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WHAT WORKS IN EDUCATION The George Lucas Educational Foundation

Students arrive to middle school with lack of reading skills

Students arrive to middle school with lack of reading skills

Related Tags: 6-8 Middle School
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I am currently enrolled in a graduate program, which will certify me as a literacy specialist. We have studied many trends and issues in literacy education. One topic we have discussed is how and why students arrive to middle school with a major lack of reading skills. When assessed in middle school, the most common lack of reading skills is reading comprehension. Many students have not acquired the vocabulary and comprehension strategies they need to gain meaning from text. Also, readers cannot attain proficiency unless they progress from their current stage through reading to learn. In other words, the gap of their struggles gets wider. Some students learn to fake it or give up early. My question is how can we prevent this as teachers? How would you make changes in your school or education to help prevent this? I would appreciate any comments, suggestions, or simple personal experiences as a teacher. Thank you!

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Beverly Piontek's picture
Beverly Piontek
Middle School Literacy teacher Monroe,LA

This year I am using the 2 sisters' approach by Gail Boushey and Joan Moser. Their book, The Daily Five outlines a time honored strategy for training kids to love reading independently. Their follow up book, CAFE (acronym for Comprehension, Accuracy, Fluency, abdExtebd Vocabulary) is a how to guide that gives teachers the tools to set up their classroom for indidual and small group instruction and assessment. Though a veteran teacher, I appreciate creative ideas, especially when they are simple and make sense. I am excited about the prospect of training my students using this approach starting day 1 of school.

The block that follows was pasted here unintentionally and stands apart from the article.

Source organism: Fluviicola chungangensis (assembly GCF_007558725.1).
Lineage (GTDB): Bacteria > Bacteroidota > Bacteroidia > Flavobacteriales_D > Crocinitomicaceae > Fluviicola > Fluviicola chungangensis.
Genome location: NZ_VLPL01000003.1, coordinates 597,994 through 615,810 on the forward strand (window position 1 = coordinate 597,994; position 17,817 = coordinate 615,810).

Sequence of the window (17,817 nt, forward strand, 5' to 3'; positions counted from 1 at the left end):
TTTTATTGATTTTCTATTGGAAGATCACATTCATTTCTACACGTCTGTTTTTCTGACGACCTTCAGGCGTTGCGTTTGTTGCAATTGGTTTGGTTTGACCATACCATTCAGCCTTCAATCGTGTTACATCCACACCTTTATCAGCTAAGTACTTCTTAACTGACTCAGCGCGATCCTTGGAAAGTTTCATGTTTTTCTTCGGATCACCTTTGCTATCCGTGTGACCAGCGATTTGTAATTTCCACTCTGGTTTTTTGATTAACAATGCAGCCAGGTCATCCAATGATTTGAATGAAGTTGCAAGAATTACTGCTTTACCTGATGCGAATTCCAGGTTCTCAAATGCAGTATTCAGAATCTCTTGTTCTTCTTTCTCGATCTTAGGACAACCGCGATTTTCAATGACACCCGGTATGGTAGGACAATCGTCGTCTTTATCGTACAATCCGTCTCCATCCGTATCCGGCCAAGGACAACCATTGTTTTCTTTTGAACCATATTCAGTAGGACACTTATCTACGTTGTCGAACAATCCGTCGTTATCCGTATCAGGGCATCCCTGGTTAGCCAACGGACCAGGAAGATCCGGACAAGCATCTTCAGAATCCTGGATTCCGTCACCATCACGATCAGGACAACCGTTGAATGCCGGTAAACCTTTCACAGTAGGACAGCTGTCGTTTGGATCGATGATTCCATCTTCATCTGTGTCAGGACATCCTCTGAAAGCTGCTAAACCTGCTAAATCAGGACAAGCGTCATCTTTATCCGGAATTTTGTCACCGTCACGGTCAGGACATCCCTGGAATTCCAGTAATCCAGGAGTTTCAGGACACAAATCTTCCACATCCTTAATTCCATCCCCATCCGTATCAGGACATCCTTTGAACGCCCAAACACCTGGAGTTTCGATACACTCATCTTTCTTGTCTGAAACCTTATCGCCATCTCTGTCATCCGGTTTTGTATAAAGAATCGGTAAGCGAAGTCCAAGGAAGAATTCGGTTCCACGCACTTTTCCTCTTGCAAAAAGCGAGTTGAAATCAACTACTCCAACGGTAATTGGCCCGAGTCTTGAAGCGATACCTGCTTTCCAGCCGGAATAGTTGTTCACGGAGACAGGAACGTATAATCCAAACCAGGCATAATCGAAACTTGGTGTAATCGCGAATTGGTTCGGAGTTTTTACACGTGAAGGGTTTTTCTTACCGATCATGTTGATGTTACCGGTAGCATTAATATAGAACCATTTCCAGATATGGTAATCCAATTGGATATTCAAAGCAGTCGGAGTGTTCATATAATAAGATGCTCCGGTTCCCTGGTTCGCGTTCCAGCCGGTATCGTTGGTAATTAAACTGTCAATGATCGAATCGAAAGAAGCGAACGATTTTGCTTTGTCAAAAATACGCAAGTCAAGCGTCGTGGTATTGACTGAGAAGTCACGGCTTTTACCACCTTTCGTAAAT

Wayne's picture

I work with BD/ED students in an economically depressed area. I have found that many of my students simply have never read except for school. I feel that in order to teach reading as a life-long choice we must introduce students early and with fun. I have never, even as a student myself, enjoyed grammar or a "analysis" of a story. Why can't we hold discussions with young people as to what they would like to read and then let them either write an ending or have a discussion on the analysis instead of same technique that has been used for decades?

April's picture

I agree that many students are not ready to advance when it comes to comprehension and/or fluency, but they slip through the cracks anyway. One way I have tried to improve reading with my students is to really encourage summer reading programs. Our local library has a wonderful program that offers many incentives for dedicated readers. While this won't solve the problem, perhaps it will help. Also, teaching them about their own reading level, such as with Lexile scores, can help them choose appropriate books.

Wayne's picture

Here in Southern Illinois the reading comprehension among at-risk students is horrific. Why we don't have more parental involvement is so sad. They don't seem to understand or, sometimes, care that their children will be in the same economic status as they are if they don't get through at least high school. Why can't we implement more intense reading skills to these students supplemented by a trade so at least they have hope. They seem to come to us with no skill to speak of socially or academically.